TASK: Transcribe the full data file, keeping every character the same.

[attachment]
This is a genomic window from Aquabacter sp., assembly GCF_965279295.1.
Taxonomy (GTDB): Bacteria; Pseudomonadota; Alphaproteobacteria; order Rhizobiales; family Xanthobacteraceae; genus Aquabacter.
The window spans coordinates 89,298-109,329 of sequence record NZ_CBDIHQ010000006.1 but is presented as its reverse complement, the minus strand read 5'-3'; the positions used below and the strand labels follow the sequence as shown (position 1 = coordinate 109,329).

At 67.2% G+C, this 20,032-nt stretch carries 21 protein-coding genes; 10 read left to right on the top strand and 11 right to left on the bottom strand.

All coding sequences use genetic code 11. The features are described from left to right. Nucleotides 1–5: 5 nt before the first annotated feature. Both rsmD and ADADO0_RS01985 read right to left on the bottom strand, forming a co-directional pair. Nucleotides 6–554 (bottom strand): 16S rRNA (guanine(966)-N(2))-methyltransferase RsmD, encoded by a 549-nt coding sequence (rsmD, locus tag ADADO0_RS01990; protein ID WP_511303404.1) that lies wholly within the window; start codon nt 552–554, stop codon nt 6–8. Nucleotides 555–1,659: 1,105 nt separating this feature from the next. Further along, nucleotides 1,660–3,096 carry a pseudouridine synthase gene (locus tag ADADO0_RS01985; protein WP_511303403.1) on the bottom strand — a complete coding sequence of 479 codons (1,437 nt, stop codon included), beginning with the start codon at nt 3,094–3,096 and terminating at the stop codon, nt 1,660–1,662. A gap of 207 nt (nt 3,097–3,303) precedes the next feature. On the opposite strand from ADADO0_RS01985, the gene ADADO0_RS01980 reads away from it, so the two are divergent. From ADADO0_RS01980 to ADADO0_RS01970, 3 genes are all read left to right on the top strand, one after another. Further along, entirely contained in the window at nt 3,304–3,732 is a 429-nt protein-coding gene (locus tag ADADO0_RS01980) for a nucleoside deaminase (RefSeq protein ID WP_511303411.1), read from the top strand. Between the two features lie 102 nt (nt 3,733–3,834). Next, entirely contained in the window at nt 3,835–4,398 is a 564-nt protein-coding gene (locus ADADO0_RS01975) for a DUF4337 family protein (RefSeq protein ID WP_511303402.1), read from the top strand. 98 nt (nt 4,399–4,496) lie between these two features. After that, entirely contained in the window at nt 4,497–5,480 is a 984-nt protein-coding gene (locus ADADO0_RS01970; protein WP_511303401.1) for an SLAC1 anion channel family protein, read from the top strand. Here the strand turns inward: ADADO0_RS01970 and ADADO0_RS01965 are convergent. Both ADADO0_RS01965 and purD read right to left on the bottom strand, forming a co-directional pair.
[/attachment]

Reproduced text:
This is a genomic window from Aquabacter sp., assembly GCF_965279295.1.
Taxonomy (GTDB): Bacteria; Pseudomonadota; Alphaproteobacteria; order Rhizobiales; family Xanthobacteraceae; genus Aquabacter.
The window spans coordinates 89,298-109,329 of sequence record NZ_CBDIHQ010000006.1 but is presented as its reverse complement, the minus strand read 5'-3'; the positions used below and the strand labels follow the sequence as shown (position 1 = coordinate 109,329).

At 67.2% G+C, this 20,032-nt stretch carries 21 protein-coding genes; 10 read left to right on the top strand and 11 right to left on the bottom strand.

All coding sequences use genetic code 11. The features are described from left to right. Nucleotides 1–5: 5 nt before the first annotated feature. Both rsmD and ADADO0_RS01985 read right to left on the bottom strand, forming a co-directional pair. Nucleotides 6–554 (bottom strand): 16S rRNA (guanine(966)-N(2))-methyltransferase RsmD, encoded by a 549-nt coding sequence (rsmD, locus tag ADADO0_RS01990; protein ID WP_511303404.1) that lies wholly within the window; start codon nt 552–554, stop codon nt 6–8. Nucleotides 555–1,659: 1,105 nt separating this feature from the next. Further along, nucleotides 1,660–3,096 carry a pseudouridine synthase gene (locus tag ADADO0_RS01985; protein WP_511303403.1) on the bottom strand — a complete coding sequence of 479 codons (1,437 nt, stop codon included), beginning with the start codon at nt 3,094–3,096 and terminating at the stop codon, nt 1,660–1,662. A gap of 207 nt (nt 3,097–3,303) precedes the next feature. On the opposite strand from ADADO0_RS01985, the gene ADADO0_RS01980 reads away from it, so the two are divergent. From ADADO0_RS01980 to ADADO0_RS01970, 3 genes are all read left to right on the top strand, one after another. Further along, entirely contained in the window at nt 3,304–3,732 is a 429-nt protein-coding gene (locus tag ADADO0_RS01980) for a nucleoside deaminase (RefSeq protein ID WP_511303411.1), read from the top strand. Between the two features lie 102 nt (nt 3,733–3,834). Next, entirely contained in the window at nt 3,835–4,398 is a 564-nt protein-coding gene (locus ADADO0_RS01975) for a DUF4337 family protein (RefSeq protein ID WP_511303402.1), read from the top strand. 98 nt (nt 4,399–4,496) lie between these two features. After that, entirely contained in the window at nt 4,497–5,480 is a 984-nt protein-coding gene (locus ADADO0_RS01970; protein WP_511303401.1) for an SLAC1 anion channel family protein, read from the top strand. Here the strand turns inward: ADADO0_RS01970 and ADADO0_RS01965 are convergent. Both ADADO0_RS01965 and purD read right to left on the bottom strand, forming a co-directional pair.